Confusion about this topic has been consistent with dental professionals for decades, because to be frank, it is confusing. The technology itself is complicated and the people that understand it don’t know how to explain it in layman’s terms. It’s no wonder data breaches, and security incidents persist!  

If you are just starting to make changes, start with the BIG 7:  

  1. Anti-Virus: business grade anti-virus that is updated, monitored and documented. 
  2. Patching: operating system updates as well as internet program patches (i.e., Chrome, Firefox, Silverlight, adobe, etc.
  3. Firewall: also known as a Unified Threat Management, or UTM device. This is NOT what is built into your internet provider’s modem. Think of a firewall like an armed security guard with explicit instructions on who can and cannot enter. 
  4. Backups: this will be your safety net and needs to be monitored and tested regularly. The current recommendations on backups to address failures and threats is 3-2-1. Three kinds of backups, done in two different ways, with one of them offline. 
  5. Passwords: they are a pain all around, but necessary. Utilize password managers to store and help create safe passwords. If you can do one single thing with passwords to improve your security, use a different password for work than at home. 
  6. Wi-Fi: can be separated into segments on your network. Not everything can or should be connected to the healthcare network. Isolating devices such as burglar and surveillance systems, audio speakers, and even a Wi-Fi login for team members will help to limit exposure to hacking. 
  7. Encryption: another pain, but one of the easiest (and usually free) things you can do to protect your business. Servers, backups, email, and even online logins, such as bank accounts, social media accounts and insurance carriers should all be encrypted. 

Detect Anomalies and Events

This is best done by an IT provider that offers this service or an outside party that checks for inconsistencies in your network.  

Make a Plan for Failures and Know How You Will Respond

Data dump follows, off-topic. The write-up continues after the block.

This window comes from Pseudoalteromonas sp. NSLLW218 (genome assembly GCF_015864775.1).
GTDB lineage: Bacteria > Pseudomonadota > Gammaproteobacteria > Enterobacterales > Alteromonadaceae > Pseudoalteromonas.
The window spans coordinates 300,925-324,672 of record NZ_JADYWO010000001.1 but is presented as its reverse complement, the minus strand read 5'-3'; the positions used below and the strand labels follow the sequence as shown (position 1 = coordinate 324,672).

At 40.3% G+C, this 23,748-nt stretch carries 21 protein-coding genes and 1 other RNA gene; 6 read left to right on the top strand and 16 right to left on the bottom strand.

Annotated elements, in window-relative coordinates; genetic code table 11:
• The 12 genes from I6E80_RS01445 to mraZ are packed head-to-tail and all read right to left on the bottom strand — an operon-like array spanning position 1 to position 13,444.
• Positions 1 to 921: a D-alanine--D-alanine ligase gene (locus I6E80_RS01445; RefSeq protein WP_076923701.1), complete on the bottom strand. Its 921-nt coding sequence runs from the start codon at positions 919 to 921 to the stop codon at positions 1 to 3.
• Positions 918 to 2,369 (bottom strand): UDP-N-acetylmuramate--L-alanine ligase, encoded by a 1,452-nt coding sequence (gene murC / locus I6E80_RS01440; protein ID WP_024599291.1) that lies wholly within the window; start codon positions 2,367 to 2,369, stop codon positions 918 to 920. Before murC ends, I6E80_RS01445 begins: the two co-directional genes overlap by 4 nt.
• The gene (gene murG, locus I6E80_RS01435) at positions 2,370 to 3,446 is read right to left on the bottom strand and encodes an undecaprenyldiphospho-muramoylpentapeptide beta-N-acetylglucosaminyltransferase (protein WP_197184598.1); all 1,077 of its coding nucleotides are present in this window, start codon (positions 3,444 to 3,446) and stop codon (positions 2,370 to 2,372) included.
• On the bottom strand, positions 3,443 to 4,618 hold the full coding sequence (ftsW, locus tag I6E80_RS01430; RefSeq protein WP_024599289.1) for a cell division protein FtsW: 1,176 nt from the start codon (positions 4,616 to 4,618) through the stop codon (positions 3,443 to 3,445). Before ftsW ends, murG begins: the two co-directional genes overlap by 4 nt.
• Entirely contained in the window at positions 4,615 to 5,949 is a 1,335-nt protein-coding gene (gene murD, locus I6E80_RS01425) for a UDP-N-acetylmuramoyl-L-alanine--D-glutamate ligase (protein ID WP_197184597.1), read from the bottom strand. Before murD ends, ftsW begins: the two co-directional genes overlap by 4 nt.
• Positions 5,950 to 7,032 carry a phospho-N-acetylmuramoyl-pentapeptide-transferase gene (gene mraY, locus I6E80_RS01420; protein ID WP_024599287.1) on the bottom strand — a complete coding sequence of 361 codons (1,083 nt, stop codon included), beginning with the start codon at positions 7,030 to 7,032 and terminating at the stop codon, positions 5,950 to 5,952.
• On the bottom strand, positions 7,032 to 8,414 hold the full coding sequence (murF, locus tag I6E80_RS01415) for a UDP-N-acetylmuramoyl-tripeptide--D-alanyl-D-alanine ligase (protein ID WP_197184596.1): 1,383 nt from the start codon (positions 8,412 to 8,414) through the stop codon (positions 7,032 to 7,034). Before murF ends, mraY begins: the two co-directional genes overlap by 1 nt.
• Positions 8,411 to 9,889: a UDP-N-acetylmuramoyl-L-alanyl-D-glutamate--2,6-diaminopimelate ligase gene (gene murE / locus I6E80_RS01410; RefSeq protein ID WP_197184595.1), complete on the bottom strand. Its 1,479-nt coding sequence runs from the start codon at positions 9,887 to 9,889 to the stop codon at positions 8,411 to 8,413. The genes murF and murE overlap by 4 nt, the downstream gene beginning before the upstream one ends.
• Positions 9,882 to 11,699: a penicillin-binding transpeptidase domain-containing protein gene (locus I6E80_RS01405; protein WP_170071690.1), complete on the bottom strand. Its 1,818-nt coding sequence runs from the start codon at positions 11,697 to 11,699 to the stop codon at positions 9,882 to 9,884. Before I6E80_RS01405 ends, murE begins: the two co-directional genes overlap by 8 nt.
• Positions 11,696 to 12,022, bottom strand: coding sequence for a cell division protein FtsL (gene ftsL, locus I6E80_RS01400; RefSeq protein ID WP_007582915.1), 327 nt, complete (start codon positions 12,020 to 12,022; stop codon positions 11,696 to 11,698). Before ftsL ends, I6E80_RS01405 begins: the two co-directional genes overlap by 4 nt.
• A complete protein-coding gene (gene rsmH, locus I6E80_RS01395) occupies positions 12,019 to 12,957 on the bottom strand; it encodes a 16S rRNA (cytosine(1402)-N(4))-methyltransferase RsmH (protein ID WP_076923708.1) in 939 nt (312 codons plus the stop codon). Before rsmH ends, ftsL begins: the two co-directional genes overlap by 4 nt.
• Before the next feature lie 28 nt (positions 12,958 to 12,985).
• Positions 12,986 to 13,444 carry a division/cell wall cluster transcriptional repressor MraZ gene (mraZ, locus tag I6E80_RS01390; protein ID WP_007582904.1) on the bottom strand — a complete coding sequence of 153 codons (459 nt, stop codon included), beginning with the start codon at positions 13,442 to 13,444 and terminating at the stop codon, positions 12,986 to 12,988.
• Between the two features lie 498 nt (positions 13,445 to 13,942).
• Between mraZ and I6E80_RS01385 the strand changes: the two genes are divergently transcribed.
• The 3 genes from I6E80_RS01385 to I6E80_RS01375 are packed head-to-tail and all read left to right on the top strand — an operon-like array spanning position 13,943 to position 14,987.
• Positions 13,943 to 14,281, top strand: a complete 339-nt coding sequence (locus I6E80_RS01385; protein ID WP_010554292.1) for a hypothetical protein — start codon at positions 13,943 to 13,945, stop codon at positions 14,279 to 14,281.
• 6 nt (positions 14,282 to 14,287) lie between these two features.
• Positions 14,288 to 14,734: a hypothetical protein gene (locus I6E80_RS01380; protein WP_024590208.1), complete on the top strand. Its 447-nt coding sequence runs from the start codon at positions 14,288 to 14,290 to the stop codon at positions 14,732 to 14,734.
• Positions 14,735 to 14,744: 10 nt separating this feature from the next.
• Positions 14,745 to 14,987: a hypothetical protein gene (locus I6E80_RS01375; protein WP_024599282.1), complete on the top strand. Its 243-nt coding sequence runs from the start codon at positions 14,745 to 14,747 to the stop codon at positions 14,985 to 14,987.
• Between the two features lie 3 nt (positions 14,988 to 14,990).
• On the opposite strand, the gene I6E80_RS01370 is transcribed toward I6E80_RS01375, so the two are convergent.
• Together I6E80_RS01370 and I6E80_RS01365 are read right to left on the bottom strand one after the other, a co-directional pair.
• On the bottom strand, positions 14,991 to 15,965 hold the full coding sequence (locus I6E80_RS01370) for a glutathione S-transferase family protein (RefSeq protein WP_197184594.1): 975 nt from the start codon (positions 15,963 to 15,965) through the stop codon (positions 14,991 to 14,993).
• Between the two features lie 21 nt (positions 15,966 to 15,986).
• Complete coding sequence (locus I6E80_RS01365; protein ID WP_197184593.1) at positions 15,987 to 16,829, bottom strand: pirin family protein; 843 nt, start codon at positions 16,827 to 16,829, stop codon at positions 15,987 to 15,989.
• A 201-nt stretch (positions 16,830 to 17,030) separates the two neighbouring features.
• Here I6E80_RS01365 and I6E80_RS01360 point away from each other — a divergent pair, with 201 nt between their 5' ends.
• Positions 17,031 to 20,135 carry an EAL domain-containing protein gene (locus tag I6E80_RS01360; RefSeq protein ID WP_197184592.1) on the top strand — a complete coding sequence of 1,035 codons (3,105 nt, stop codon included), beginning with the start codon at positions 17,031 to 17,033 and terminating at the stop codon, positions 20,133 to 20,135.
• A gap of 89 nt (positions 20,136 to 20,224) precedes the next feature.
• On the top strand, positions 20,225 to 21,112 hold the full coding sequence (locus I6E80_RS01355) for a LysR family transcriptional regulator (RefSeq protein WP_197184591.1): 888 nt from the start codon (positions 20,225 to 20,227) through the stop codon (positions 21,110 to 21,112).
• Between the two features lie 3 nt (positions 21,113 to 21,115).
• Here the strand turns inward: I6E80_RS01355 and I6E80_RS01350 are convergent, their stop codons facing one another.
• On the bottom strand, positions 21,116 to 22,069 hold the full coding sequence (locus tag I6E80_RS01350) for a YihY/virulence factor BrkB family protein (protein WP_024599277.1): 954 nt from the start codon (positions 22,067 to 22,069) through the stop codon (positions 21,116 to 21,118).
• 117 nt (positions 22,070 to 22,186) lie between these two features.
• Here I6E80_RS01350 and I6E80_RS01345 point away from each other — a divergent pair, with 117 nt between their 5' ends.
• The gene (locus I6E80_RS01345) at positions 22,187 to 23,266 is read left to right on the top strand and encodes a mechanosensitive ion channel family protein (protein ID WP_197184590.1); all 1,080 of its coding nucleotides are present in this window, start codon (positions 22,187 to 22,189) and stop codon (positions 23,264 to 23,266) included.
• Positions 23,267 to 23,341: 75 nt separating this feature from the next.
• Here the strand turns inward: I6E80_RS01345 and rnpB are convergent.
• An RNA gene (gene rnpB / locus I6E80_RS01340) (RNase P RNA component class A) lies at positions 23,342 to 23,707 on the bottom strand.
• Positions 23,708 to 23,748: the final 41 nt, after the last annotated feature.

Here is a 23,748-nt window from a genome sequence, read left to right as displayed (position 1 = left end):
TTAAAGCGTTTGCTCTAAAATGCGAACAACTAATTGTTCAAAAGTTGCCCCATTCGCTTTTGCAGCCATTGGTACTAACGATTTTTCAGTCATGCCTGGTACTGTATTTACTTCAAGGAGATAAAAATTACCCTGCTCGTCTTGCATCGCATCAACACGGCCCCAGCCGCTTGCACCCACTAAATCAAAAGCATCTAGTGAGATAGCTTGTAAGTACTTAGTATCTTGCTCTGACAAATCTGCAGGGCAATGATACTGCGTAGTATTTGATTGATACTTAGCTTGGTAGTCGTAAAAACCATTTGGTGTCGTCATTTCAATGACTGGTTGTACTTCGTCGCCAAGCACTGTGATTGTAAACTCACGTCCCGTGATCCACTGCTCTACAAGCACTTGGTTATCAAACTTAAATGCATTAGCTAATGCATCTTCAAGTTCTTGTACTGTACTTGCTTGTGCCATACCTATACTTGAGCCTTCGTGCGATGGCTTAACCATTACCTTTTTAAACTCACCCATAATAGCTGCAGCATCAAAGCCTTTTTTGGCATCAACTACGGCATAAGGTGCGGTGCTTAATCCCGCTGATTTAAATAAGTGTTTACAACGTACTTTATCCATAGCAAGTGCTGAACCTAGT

You will never have the budget to stop everything, but you can make a plan for that eventual predictable failure and create a bubble around how bad it will be. This will make it a minor inconvenience instead of a major, and expensive catastrophe. This plan should be discussed in great depth with your IT provider to ensure you have the current standard of care for all the things mentioned above.   

Practice Your Plan for Recovery

You practice for failures all the time. You take BLS training periodically to practice needing to keep someone alive in an emergency. Why wouldn’t you practice for other emergencies?

If you are prone to power and internet outages, practice. If you deal with floods or hurricanes, practice. I personally have dealt with multiple evacuations from wildfires in Northern California, and I can attest that we did not practice, and we did not do well in an emergency.    

If a cyber incident is your most likely scenario, as it is with most dental practices these days, practice how you respond. Just remember that ransomware is a crime, and the crime scene must be preserved. This means, under no circumstances should you turn off power. You may remove the ethernet cable, turn off Wi-Fi, or remove power to the internet modem, but turning off power deletes useful information.   

Now that you have what feels like a 47,000 step plan, go back to step one.

Take a breath. This will not happen all at once, but it will happen correctly over time, and you will be able to sleep at night. Or at the very least, not lose sleep over a cyber incident.